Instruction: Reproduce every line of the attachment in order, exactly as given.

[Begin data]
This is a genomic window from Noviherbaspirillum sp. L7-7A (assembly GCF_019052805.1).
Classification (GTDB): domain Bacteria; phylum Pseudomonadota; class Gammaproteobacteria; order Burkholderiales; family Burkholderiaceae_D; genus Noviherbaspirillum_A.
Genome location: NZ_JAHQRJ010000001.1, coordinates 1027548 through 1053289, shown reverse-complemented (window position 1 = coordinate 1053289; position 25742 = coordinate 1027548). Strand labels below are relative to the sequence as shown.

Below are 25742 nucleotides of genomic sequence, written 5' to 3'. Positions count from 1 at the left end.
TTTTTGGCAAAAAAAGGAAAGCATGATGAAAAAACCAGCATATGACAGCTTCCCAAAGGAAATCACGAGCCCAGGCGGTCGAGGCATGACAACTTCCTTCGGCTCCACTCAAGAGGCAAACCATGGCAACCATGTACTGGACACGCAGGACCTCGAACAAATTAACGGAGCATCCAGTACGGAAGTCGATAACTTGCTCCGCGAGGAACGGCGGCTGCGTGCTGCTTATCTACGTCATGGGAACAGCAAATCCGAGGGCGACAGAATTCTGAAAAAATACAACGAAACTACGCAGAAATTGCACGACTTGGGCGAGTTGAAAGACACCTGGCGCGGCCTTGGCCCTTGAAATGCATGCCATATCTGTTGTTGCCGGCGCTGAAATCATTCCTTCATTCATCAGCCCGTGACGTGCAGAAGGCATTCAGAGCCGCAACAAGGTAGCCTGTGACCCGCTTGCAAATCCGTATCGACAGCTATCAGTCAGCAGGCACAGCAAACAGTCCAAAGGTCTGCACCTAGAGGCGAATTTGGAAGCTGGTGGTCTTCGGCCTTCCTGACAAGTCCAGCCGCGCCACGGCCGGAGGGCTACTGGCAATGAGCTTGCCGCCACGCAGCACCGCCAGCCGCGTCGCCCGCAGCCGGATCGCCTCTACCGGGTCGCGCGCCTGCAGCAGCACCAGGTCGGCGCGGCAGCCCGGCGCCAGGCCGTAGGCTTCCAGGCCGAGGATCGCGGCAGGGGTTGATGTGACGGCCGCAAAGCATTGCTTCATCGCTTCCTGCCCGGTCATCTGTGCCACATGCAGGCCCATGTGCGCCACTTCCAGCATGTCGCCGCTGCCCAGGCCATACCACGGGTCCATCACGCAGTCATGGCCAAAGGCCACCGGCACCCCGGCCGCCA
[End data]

This is a genomic window from Noviherbaspirillum sp. L7-7A (assembly GCF_019052805.1).
Classification (GTDB): domain Bacteria; phylum Pseudomonadota; class Gammaproteobacteria; order Burkholderiales; family Burkholderiaceae_D; genus Noviherbaspirillum_A.
Genome location: NZ_JAHQRJ010000001.1, coordinates 1027548 through 1053289, shown reverse-complemented (window position 1 = coordinate 1053289; position 25742 = coordinate 1027548). Strand labels below are relative to the sequence as shown.

Below are 25742 nucleotides of genomic sequence, written 5' to 3'. Positions count from 1 at the left end.
TTTTTGGCAAAAAAAGGAAAGCATGATGAAAAAACCAGCATATGACAGCTTCCCAAAGGAAATCACGAGCCCAGGCGGTCGAGGCATGACAACTTCCTTCGGCTCCACTCAAGAGGCAAACCATGGCAACCATGTACTGGACACGCAGGACCTCGAACAAATTAACGGAGCATCCAGTACGGAAGTCGATAACTTGCTCCGCGAGGAACGGCGGCTGCGTGCTGCTTATCTACGTCATGGGAACAGCAAATCCGAGGGCGACAGAATTCTGAAAAAATACAACGAAACTACGCAGAAATTGCACGACTTGGGCGAGTTGAAAGACACCTGGCGCGGCCTTGGCCCTTGAAATGCATGCCATATCTGTTGTTGCCGGCGCTGAAATCATTCCTTCATTCATCAGCCCGTGACGTGCAGAAGGCATTCAGAGCCGCAACAAGGTAGCCTGTGACCCGCTTGCAAATCCGTATCGACAGCTATCAGTCAGCAGGCACAGCAAACAGTCCAAAGGTCTGCACCTAGAGGCGAATTTGGAAGCTGGTGGTCTTCGGCCTTCCTGACAAGTCCAGCCGCGCCACGGCCGGAGGGCTACTGGCAATGAGCTTGCCGCCACGCAGCACCGCCAGCCGCGTCGCCCGCAGCCGGATCGCCTCTACCGGGTCGCGCGCCTGCAGCAGCACCAGGTCGGCGCGGCAGCCCGGCGCCAGGCCGTAGGCTTCCAGGCCGAGGATCGCGGCAGGGGTTGATGTGACGGCCGCAAAGCATTGCTTCATCGCTTCCTGCCCGGTCATCTGTGCCACATGCAGGCCCATGTGCGCCACTTCCAGCATGTCGCCGCTGCCCAGGCCATACCACGGGTCCATCACGCAGTCATGGCCAAAGGCCACCGGCACCCCGGCCGCCA